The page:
Los Angeles Times
POSTED: 04:47 p.m. HST, Aug 21, 2014
LAST UPDATED: 04:00 a.m. HST, Aug 22, 2014
Honda is going to replace the front bumpers on about 12,000 Fits it has already sold because the small car failed a key crash test.
The automaker announced the free program Thursday, at the same time the influential Insurance Institute for Highway Safety said a crash test of the 2015 Fit equipped with a redesigned bumper structure earned an "acceptable" rating on its small overlap crash test. The test simulates a wreck in which the front corner of the car hits another car or solid object at 40 mph.
"This is the first time that we know of that a manufacturer has called back vehicles after making a structural change like this to improve crash-test performance," said Russ Rader, spokesman for the insurance industry group.
In the first test, the Fit received a "marginal" rating.
Other automakers, including Honda, have called back cars after IIHS crash tests revealed flaws in their vehicles. But those cases involved airbags that could be reprogrammed, or fuel system parts that could be strengthened to prevent leaks -- relatively easy changes to make, Rader said.
The bumper replacement "is unprecedented," said Scott Oldham, editor of car-shopping website Edmunds.com. "It speaks to the company's appreciation for proactively doing right by its customers from a safety perspective. No company wants to be on the wrong end of that story in this day and age."
Technically not a recall -- failing an IIHS crash test does not imply a specific safety defect that triggers action by the National Highway Traffic Safety Administration -- the bumper problem represents the type of issue that automakers have become increasingly sensitive to in recent years.
Car companies have recalled more than 46 million vehicles in the U.S. this year. That's almost one of every five cars in the U.S. and eclipses the annual recall record of 30.8 million vehicles set in 2004.
The wave of recalls comes as Toyota, GM and Hyundai all have paid large federal fines for failing to recall vehicles promptly in previous years. GM remains the target of NHTSA and Justice Department investigations for not previously recalling cars with an ignition-key defect now linked to at least 13 deaths and more than 50 crashes.
Honda maintains that the Fit was safe even before the bumper change, noting that it did well on other crash tests. But the automaker said it didn't believe it was fair to have customers penalized for buying an early 2015 model year Fit, built before June 9, when the company incorporated the bumper change at the Celaya, Mexico, factory where the subcompact is assembled.
"This is not a small undertaking, but the action underscores Honda's long-term commitment to safety," said Chuck Thomas, the automaker's chief engineer for vehicle safety in the U.S.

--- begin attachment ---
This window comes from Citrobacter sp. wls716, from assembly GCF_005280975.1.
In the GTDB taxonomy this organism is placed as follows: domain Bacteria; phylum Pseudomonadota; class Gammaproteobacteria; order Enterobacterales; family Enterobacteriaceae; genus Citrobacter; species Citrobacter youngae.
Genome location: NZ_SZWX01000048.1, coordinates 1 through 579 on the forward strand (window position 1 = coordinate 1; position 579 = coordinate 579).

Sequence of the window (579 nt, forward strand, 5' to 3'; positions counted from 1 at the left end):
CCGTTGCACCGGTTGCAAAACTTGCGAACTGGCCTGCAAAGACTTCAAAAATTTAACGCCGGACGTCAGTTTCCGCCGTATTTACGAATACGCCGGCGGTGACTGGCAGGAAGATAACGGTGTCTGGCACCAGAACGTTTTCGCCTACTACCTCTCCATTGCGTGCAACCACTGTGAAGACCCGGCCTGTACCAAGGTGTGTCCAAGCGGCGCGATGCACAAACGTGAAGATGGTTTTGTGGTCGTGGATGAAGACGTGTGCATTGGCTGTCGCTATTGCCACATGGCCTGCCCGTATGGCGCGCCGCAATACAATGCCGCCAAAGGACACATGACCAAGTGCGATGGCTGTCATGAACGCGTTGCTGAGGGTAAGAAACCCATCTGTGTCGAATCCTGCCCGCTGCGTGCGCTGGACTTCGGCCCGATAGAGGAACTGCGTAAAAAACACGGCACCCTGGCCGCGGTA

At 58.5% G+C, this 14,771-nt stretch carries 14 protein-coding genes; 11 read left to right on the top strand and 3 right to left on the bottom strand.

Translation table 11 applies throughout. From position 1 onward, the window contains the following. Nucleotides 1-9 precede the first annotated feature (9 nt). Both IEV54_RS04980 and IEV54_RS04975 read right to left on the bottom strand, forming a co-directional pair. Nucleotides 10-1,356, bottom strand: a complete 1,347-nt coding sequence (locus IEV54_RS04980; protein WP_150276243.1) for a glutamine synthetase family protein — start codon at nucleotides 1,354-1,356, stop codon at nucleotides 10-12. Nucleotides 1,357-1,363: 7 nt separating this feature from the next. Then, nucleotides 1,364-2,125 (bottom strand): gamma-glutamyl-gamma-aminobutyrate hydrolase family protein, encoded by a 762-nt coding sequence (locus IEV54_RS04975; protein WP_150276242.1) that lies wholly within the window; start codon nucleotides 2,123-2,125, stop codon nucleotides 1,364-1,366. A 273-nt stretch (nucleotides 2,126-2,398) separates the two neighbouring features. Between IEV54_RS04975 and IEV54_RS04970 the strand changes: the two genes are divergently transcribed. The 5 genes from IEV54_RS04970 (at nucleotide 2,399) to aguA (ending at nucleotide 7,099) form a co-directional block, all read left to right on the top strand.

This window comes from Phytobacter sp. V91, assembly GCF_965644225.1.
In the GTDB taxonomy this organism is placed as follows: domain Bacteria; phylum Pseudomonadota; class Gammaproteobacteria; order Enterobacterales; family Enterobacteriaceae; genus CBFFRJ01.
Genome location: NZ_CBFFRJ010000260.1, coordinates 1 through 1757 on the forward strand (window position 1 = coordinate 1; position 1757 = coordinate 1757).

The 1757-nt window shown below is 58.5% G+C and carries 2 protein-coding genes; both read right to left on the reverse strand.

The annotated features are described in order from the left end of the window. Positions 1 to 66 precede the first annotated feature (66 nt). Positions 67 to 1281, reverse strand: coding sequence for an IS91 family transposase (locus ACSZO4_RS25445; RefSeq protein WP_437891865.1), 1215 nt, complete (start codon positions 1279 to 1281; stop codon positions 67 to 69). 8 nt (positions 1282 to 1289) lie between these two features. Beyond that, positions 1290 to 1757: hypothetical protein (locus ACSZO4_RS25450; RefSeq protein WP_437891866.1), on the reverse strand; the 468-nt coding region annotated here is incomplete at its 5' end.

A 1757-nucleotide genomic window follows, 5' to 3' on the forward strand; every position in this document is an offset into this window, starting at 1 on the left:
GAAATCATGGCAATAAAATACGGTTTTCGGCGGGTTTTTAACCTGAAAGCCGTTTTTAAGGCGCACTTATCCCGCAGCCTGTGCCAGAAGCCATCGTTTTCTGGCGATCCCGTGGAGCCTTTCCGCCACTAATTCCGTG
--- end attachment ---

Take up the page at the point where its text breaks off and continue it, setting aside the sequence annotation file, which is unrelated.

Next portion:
Honda can retrofit the existing cars because an analysis of the crash-test results found the problem in a steel beam behind the plastic covering of the front bumper.
When it designed the car, Honda said, it believed the beam was strong enough to deflect the crash energy from the front corner of the vehicle to the side that was not struck. This would reduce the intrusion of the vehicle's structure into the passenger cabin.
But in the first test of the Fit, the bumper beam broke because the welds didn't hold properly, the company said. The new beam has stronger welds that hold the bumper together and better distribute the crash energy, Thomas said.
Fit owners will be contacted by Honda with instructions to take their vehicles back to dealers for the change. Service departments will remove the plastic covering, unbolt the old beam and replace it with the improved bumper. Thomas said the change would require about 30 minutes of labor.
The insurance institute urged Fit owners to take advantage of Honda's replacement program.
The organization, which analyses vehicle safety issues for the insurance industry, has been crash-testing vehicles for nearly two decades. Over the years, its test results and safety ratings have become increasingly influential. Consumer Reports, for example, has removed vehicles from its recommended list after they have failed the IIHS small overlap crash test.
Car companies often advertise the results when their vehicles score high. They also make changes in subsequent generations of vehicles that score poorly, in order to do better in the tests.
Positive ratings also affect sales, said David Zuby, the institute's executive vice president.
A survey by IIHS found that, following the announcement of small overlap crash test ratings, dealers who had vehicles that did well on the test saw more traffic and sold more cars.
"That suggests that some consumers are hearing the message and acting on it by seeking the vehicles we have named as safe," Zuby said.